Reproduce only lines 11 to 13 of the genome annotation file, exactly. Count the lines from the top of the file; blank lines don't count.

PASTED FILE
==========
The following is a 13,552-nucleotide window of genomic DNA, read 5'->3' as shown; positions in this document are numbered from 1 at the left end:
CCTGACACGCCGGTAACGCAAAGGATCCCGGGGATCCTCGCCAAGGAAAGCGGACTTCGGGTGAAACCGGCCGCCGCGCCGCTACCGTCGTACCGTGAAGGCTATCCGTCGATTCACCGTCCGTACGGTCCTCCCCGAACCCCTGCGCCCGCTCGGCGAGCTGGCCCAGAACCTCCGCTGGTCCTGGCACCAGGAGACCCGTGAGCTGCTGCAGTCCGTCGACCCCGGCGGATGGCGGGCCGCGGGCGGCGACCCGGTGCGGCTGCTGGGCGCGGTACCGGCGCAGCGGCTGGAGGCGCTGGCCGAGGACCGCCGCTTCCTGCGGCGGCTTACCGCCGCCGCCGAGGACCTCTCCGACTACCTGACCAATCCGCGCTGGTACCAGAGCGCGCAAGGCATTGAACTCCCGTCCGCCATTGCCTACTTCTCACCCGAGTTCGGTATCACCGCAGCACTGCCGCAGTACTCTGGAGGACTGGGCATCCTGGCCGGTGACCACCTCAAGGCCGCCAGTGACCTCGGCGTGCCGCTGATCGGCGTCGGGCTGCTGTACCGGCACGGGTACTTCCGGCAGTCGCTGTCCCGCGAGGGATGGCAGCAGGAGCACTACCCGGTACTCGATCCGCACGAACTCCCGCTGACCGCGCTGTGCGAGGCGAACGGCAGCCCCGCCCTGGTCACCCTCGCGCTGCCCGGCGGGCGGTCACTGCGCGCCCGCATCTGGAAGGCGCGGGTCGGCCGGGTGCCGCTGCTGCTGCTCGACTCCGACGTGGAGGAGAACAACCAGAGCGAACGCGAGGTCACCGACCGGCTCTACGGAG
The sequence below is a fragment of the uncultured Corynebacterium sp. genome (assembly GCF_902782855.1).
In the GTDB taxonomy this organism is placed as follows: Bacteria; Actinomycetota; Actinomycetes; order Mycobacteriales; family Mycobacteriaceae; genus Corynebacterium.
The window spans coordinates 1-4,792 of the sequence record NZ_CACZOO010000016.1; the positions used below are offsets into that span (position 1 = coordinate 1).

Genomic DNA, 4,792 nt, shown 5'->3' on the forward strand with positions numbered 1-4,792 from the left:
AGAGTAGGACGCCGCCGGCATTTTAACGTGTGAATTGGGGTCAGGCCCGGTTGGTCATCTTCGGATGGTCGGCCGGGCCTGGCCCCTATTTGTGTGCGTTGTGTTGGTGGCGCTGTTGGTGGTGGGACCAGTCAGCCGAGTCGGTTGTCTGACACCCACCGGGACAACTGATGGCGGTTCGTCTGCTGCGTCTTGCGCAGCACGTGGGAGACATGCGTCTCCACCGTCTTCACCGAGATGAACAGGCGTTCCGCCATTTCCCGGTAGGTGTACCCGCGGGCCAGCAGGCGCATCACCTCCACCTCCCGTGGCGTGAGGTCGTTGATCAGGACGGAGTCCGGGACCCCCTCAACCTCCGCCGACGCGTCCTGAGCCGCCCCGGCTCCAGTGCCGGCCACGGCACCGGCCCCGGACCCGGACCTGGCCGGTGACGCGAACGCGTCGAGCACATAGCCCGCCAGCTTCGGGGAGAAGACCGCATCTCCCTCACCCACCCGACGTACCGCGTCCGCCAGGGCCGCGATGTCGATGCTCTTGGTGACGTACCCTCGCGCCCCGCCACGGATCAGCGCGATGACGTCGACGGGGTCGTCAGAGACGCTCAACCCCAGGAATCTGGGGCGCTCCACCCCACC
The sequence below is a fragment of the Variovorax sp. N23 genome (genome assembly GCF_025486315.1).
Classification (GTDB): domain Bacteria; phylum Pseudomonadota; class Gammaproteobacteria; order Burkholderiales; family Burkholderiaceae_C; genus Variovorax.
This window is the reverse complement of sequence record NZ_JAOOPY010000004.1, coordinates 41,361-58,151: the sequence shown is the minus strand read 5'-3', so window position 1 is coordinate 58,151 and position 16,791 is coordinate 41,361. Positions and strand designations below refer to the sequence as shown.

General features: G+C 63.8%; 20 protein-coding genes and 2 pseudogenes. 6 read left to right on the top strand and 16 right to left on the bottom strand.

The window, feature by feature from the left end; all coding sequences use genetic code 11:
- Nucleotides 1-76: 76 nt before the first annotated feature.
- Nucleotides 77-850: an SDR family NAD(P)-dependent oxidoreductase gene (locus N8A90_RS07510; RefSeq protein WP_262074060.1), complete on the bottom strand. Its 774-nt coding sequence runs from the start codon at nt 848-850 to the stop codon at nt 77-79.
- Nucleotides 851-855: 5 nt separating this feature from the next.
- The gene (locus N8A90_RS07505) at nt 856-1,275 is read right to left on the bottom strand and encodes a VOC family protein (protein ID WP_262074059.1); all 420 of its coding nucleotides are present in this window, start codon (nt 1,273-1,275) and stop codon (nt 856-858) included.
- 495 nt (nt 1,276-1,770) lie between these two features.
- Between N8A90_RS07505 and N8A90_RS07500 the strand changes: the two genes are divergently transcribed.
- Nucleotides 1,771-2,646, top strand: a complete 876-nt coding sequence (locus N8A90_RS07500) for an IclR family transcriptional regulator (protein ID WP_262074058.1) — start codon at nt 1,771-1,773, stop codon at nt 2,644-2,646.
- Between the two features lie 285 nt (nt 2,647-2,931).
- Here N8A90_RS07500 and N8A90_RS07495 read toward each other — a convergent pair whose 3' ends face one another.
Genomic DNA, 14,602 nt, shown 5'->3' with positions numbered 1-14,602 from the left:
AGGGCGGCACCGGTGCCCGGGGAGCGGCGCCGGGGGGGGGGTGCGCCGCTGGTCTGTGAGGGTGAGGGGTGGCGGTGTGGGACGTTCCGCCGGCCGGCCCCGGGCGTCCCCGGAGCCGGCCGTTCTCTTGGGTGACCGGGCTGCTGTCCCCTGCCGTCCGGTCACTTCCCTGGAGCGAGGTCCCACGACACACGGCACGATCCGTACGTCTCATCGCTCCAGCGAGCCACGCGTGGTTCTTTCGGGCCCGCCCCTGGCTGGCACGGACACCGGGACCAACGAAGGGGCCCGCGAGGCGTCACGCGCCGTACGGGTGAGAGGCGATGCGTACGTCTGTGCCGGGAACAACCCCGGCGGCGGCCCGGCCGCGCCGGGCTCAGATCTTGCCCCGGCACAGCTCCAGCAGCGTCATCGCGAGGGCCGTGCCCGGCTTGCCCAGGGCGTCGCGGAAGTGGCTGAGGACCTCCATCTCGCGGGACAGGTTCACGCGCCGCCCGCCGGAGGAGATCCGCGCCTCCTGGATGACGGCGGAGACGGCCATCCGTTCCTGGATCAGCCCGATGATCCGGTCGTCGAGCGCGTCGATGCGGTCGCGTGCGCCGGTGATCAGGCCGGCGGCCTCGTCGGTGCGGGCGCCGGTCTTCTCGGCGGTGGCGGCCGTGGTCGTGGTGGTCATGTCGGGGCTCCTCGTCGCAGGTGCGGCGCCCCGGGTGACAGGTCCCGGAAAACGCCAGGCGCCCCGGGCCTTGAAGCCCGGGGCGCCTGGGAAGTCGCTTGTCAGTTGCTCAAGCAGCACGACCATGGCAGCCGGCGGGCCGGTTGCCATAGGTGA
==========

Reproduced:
General features: G+C 63.8%; 20 protein-coding genes and 2 pseudogenes. 6 read left to right on the top strand and 16 right to left on the bottom strand.

The window, feature by feature from the left end; all coding sequences use genetic code 11:
- Nucleotides 1-76: 76 nt before the first annotated feature.